Computer Programming Language

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David Simpson


Mouse is a small computer programming language developed by Dr. Peter Grogono in the late 1970s and early 1980s. It was originally intended as a small, efficient language for microcomputer systems with limited memory. However, it is an interesting language in its own right, and illustrates some of the concepts involved in creating a simple interpreter for a programming language.

There are three dialects of Mouse described here:

  • Mouse-79 - The original dialect described in Byte Magazine in 1979 [1].
  • Mouse-83 - The version described in Grogono's 1983 book, Mouse: A Language for Microcomputers [2]. This version has some different syntax than the 1979 version, but the language is otherwise very similar.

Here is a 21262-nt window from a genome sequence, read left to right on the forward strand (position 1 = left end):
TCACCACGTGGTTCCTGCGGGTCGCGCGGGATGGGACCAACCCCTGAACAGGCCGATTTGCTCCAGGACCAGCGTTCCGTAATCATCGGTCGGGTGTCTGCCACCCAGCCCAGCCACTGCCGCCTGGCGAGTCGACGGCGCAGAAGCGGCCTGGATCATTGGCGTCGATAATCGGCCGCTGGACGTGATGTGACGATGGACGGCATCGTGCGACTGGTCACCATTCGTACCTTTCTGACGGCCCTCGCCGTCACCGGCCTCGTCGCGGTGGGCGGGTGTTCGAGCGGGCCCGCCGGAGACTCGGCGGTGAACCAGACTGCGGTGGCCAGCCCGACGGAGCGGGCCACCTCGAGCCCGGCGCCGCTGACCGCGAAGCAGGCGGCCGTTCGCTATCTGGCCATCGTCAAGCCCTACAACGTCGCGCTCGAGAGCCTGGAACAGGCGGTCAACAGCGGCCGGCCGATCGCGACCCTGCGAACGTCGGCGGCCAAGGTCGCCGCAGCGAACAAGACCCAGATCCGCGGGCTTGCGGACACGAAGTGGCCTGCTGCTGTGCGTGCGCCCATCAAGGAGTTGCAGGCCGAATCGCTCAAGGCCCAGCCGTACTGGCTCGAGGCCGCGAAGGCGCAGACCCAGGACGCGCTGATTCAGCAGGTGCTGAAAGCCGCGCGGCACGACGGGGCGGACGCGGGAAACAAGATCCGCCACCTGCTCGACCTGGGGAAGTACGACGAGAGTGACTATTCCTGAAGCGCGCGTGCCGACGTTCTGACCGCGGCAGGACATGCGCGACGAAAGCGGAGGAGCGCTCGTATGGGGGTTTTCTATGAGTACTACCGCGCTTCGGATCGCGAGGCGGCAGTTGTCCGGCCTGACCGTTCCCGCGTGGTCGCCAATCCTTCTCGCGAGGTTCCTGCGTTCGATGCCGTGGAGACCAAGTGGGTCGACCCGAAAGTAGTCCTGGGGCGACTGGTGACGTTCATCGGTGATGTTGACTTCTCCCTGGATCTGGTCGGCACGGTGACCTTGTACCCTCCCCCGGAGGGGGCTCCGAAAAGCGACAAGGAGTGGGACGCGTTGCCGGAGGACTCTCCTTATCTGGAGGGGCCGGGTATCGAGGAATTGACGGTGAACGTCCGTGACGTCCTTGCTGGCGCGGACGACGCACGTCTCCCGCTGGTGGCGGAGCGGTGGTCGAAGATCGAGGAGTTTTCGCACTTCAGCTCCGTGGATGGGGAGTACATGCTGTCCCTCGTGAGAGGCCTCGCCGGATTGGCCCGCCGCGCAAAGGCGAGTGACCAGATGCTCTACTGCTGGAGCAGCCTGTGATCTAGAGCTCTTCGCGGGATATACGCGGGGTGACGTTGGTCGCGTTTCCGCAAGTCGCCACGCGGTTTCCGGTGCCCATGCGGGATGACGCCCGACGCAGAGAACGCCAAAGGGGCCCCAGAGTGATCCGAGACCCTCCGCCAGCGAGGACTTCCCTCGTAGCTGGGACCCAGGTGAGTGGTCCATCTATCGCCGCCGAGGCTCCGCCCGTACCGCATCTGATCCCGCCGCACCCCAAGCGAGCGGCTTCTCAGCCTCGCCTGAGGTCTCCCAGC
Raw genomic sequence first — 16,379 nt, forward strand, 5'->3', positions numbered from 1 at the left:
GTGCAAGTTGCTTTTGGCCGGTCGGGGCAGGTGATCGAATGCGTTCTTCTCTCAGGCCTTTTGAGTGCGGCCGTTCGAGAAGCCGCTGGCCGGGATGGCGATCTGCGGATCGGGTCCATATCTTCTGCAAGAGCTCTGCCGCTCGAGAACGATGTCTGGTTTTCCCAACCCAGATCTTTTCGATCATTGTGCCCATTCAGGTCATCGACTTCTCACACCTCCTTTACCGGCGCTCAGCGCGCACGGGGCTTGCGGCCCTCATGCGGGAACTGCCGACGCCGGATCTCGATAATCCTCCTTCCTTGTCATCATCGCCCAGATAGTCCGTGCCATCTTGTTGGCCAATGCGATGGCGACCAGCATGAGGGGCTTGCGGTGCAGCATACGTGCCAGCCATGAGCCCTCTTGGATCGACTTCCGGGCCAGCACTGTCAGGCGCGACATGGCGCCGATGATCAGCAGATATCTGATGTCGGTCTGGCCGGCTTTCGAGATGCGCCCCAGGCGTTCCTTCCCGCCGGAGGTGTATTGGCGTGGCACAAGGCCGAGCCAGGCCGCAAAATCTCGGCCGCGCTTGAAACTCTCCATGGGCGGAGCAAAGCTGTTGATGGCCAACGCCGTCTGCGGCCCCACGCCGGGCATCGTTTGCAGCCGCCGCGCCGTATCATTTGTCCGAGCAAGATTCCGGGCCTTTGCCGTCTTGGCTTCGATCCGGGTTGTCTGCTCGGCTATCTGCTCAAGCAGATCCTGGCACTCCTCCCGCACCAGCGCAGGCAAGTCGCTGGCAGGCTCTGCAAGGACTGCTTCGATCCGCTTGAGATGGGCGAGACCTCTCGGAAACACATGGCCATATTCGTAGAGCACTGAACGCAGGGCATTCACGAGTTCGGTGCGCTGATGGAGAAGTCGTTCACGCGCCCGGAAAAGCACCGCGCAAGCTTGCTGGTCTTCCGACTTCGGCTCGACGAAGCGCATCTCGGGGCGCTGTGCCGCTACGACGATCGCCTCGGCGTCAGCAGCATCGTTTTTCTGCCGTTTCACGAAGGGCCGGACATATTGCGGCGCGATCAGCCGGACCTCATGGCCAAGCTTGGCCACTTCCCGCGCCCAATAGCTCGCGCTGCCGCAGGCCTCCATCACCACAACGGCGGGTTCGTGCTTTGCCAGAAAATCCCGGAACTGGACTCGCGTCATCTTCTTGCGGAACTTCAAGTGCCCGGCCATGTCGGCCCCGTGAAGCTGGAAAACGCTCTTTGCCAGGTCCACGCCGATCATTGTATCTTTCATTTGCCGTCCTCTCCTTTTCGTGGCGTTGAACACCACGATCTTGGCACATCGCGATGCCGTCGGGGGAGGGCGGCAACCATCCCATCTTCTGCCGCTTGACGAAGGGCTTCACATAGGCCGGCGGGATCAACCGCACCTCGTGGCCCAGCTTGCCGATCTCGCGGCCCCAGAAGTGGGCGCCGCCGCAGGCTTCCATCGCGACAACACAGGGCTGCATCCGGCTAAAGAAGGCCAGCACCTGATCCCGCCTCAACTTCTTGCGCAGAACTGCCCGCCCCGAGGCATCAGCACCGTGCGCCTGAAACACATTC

• Mouse-2002 - This is a new version I've recently developed. It's based on Mouse-83, and includes numerous extensions: floating-point support, arrays, file I/O, etc.
Click on the links above (or to the left) for more details on each version. I've included the source code for each interpreter, and some sample programs.


  1. Grogono, Peter. "Mouse: A Language for Microcomputers", Byte Magazine, July 1979, pp. 198 ff.
  2. Grogono, Peter. Mouse: A Language for Microcomputers. Petrocelli Books, New York, 1983.

Web sites

  1. Grogono, Peter.   The Mouse Programming Language
  2. Fuller, Sean.   The Great Mouse Programming Language Revival
  3. Hunt, Tom.   Friends of the Mouse
  4. Bradley, Lee.   Mouse, the Language
  5. Wikipedia article

Contact Information

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Copyright © 2006 David G. Simpson

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Page last updated: February 11, 2007.